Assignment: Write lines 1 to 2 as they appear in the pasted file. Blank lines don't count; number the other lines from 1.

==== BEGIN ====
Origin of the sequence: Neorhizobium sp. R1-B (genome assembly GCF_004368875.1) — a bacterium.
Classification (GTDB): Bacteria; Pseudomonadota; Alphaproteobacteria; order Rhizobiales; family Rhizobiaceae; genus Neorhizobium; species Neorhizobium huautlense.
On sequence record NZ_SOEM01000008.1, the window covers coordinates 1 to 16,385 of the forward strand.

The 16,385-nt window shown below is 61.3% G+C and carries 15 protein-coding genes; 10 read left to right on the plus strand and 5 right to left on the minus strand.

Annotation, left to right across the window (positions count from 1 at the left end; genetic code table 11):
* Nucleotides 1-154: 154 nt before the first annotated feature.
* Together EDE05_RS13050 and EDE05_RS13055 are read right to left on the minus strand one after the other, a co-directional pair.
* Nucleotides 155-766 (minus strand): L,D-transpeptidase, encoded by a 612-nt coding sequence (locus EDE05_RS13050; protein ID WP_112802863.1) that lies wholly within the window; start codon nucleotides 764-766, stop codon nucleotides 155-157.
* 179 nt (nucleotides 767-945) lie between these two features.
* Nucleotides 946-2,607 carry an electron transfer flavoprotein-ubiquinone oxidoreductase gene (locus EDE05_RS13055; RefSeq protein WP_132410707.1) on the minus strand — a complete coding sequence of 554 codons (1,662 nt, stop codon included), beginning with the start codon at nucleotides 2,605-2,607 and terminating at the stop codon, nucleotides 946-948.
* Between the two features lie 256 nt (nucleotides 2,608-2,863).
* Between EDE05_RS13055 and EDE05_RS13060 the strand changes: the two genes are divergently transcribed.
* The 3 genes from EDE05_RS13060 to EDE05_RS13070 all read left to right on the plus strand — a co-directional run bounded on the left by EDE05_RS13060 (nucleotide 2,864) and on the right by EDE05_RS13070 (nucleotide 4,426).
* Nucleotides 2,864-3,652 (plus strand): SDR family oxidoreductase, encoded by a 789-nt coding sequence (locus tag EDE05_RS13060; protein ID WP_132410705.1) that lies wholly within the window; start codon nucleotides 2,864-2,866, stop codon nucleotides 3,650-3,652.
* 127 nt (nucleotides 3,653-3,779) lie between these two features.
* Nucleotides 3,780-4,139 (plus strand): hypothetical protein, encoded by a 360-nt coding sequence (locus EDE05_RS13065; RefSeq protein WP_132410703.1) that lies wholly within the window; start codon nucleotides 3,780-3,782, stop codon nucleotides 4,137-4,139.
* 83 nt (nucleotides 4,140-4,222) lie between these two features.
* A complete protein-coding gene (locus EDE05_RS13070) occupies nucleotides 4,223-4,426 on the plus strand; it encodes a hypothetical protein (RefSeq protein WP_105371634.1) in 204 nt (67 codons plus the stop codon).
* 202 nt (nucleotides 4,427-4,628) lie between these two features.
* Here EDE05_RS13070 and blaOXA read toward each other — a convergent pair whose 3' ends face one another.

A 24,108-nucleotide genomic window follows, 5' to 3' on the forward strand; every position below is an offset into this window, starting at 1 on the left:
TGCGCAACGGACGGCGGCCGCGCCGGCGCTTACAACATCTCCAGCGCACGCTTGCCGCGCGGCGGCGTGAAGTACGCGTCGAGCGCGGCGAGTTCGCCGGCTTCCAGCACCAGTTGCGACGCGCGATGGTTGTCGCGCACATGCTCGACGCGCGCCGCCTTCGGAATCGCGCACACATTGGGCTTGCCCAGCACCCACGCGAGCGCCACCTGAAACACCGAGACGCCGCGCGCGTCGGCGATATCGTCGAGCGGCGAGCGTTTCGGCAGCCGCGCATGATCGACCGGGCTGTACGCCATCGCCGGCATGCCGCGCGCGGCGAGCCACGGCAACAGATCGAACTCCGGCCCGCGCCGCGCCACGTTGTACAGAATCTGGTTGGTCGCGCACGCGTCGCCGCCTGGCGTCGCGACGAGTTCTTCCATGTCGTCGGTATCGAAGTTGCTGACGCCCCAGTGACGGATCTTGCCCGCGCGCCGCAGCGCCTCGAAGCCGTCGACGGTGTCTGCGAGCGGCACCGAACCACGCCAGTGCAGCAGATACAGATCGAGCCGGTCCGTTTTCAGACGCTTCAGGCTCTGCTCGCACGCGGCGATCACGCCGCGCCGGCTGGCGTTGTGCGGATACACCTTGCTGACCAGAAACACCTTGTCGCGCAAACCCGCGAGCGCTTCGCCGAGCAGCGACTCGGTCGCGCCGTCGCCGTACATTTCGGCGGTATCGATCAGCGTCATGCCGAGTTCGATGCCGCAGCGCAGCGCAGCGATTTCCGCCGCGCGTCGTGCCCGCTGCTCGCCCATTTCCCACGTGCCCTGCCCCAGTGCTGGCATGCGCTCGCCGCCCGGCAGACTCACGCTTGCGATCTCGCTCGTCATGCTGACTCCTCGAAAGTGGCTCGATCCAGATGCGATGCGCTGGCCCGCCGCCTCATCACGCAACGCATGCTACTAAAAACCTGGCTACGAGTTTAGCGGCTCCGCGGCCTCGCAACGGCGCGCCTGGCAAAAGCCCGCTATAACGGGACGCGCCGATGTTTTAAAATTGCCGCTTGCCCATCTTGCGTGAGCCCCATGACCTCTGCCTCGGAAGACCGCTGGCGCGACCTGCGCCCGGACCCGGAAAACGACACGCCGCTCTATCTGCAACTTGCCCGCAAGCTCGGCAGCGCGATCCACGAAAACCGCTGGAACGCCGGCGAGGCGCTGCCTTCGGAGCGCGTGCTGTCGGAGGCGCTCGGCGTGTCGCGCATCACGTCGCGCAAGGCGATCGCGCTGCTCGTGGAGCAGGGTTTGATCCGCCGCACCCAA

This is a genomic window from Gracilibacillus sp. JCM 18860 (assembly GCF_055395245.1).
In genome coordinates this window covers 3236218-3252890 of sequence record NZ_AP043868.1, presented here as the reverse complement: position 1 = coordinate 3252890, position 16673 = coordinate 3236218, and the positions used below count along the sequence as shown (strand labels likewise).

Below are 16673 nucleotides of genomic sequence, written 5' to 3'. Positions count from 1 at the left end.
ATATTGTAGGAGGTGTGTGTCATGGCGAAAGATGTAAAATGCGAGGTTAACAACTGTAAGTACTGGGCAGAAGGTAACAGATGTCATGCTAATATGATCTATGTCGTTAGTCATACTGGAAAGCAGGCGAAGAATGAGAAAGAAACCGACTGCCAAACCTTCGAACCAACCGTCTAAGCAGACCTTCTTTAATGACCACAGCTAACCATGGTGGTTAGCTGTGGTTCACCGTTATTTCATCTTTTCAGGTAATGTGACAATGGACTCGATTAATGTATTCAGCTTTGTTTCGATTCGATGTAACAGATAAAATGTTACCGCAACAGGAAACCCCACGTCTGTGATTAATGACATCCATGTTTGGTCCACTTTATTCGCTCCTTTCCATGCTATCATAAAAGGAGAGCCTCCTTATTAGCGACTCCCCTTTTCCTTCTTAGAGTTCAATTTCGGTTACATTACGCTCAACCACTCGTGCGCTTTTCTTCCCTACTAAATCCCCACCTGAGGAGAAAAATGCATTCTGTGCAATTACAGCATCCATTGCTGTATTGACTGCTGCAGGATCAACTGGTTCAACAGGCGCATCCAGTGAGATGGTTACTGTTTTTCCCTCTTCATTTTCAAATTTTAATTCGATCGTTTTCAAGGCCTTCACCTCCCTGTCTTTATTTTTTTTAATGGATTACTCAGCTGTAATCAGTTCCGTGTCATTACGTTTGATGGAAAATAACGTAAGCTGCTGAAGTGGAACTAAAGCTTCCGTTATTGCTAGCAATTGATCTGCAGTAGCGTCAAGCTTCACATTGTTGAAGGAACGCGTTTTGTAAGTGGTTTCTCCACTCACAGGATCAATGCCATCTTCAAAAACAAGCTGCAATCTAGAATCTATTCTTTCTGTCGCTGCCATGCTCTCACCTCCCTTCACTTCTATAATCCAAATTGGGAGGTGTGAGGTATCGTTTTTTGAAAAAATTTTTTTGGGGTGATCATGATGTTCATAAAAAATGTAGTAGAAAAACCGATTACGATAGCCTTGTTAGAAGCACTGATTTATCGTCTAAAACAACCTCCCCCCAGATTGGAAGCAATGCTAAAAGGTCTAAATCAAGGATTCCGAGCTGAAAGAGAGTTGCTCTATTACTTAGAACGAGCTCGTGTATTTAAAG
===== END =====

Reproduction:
Origin of the sequence: Neorhizobium sp. R1-B (genome assembly GCF_004368875.1) — a bacterium.
Classification (GTDB): Bacteria; Pseudomonadota; Alphaproteobacteria; order Rhizobiales; family Rhizobiaceae; genus Neorhizobium; species Neorhizobium huautlense.